After a couple more minor incidences of theft, I deliberated with my initial resole to not secure or safeguard the $ container in any way. I finally decided to screw a plastic container with a narrow neck down to the tabletop of the structure. One would need to either have a screwdriver on hand, or create quite a scene of flipping the whole kiosk upside down in order to steal the money. One would have to be desperate, really, to even bother. The first day of this new effort proved to be very successful, and the container was more full of money than it had been since the opening. At the end of the second day of this, though, I returned to the kiosk to find that someone had either burned or cut the plastic in a rather violent fashion in order to steal the few dollars that must have been within. I was honestly sad for humanity upon seeing this. The level of desperation that one must have to do such a thing signals serious social problems for our city, or maybe a discrete problem on the part of one individual. If not due to these types of problems, perhaps the person responsible was just stealing and vandalizing to spite my effort, in which case the project was suffering and even rendered futile. That was exactly the kind of petty retaliation that I hoped to avoid at all costs. 
Either way, the incident affected me much more seriously than I expected. So much so that I had neither the emotional nor physical willingness to continue with the project the following day. I felt beat up.

After the day of recovery, I bounced back and was inspired to begin anew. The security guard for the site across the street, Peter, had come to expect and (I think) enjoy the treats. He would cross the street to buy quite a few the first thing every morning. I could sense his disappointment that Tuesday when I walked by the gallery empty handed. Also on that day, I began to notice more postings on the webiste, commenting on the beauty of the effort and urging me to keep going. So I decided to forge onward with the process.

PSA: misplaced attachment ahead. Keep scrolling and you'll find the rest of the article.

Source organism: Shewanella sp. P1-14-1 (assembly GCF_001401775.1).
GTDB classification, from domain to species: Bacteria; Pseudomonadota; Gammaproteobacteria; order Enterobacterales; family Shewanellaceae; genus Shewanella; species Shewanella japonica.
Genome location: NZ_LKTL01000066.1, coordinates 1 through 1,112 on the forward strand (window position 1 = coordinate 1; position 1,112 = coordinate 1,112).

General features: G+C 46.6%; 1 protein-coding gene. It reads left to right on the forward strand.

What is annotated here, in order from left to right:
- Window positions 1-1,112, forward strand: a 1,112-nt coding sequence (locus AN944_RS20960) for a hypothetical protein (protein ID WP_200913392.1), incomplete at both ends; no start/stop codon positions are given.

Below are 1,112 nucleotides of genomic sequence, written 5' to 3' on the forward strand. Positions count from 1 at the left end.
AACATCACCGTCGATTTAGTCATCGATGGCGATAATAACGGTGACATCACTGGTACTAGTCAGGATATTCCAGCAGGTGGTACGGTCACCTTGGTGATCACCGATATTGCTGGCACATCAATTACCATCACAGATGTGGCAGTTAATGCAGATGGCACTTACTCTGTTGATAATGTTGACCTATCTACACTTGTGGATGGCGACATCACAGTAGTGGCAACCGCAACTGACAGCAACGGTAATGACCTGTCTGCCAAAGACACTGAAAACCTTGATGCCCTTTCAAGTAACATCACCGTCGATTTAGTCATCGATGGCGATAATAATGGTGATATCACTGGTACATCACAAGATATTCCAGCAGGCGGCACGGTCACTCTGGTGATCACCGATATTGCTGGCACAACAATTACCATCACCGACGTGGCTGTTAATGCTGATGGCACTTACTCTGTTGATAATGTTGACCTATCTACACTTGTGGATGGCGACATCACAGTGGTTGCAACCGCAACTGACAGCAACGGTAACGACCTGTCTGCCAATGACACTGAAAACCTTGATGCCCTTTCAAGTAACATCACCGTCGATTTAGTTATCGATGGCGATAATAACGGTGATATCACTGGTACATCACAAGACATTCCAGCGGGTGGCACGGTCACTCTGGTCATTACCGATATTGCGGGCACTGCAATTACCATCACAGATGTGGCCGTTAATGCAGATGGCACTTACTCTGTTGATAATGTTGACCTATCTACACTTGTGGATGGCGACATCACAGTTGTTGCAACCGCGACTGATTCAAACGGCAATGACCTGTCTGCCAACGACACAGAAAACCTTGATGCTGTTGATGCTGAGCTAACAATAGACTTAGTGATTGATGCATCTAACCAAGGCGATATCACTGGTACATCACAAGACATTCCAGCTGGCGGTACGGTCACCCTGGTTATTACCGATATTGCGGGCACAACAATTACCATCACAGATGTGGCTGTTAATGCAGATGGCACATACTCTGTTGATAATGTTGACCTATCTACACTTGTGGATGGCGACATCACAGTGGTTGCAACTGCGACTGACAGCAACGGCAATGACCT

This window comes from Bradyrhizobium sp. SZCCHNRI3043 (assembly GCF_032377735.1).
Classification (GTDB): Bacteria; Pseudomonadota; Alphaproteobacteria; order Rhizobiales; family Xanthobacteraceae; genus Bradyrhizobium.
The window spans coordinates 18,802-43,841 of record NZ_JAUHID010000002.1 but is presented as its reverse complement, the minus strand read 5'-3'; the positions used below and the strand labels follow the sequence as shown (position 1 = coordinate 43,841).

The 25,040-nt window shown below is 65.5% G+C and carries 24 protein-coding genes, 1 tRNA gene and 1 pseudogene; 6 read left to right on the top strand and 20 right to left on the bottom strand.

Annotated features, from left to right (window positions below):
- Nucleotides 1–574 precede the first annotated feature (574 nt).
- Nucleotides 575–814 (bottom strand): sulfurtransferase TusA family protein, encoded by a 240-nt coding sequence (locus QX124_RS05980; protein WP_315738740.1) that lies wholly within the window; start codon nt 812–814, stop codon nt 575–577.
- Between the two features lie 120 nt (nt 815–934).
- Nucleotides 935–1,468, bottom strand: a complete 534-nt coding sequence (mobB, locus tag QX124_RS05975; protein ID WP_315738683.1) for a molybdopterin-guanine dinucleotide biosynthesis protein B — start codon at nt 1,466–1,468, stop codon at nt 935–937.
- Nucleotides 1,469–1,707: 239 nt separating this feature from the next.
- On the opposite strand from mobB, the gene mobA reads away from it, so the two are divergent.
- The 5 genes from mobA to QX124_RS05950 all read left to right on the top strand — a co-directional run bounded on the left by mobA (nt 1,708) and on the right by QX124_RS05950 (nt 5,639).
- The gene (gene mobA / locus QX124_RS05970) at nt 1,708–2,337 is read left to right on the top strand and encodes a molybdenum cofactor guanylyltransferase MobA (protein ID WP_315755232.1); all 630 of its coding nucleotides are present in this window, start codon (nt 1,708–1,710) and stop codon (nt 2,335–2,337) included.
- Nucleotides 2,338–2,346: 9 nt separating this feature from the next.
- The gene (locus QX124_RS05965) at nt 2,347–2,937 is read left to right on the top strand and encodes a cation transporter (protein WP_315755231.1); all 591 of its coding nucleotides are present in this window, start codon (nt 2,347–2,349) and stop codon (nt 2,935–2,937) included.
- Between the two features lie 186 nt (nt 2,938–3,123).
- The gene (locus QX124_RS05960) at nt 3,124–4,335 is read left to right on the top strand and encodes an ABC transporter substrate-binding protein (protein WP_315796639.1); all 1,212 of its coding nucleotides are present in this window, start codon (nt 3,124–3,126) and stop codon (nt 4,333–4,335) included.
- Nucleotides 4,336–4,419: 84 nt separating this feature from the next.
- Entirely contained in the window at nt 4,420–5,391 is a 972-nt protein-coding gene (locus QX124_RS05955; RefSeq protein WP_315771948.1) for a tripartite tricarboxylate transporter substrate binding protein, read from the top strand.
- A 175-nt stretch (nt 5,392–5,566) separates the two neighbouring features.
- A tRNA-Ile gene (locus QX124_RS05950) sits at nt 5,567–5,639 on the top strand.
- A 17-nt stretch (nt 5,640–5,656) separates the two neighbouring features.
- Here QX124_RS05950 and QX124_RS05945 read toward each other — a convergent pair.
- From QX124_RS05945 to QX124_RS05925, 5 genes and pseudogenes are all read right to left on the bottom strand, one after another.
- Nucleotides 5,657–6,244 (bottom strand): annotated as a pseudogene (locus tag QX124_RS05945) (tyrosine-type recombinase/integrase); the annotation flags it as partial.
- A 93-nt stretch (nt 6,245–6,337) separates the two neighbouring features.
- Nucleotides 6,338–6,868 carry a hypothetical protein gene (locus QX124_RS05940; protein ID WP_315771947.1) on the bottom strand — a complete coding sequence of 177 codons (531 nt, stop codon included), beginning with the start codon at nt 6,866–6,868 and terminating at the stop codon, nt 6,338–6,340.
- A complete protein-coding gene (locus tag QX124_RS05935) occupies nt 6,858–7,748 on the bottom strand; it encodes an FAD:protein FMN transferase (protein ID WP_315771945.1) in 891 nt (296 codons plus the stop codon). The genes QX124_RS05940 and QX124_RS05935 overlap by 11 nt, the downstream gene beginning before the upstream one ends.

Further attempts to secure the money container (bolting, hot glue) also ended in theft, though by mid-week, the guard, Peter, had begun to take it upon himself to watch over the  kiosk. One day, he three times thwarted the effort of someone from the shelter who was attempting to steal the money. His gaze followed groups of kids passing by on their way home from school. And so began what I like to call "neighborhood watch" for the well-being of the project. The metal shop next door very kindly kept the money container and tray for me overnight. Upon retrieving it in the morning, they advised me to stop putting out the kiosk altogether. The thought of leaving money and goods unattended seemed incomprehensible to them. Another artist neighbor aided in getting some local publicity for the project. It seemed that everyone on the block bonded together over keeping the project healthy. It was this result that I consider to be successful.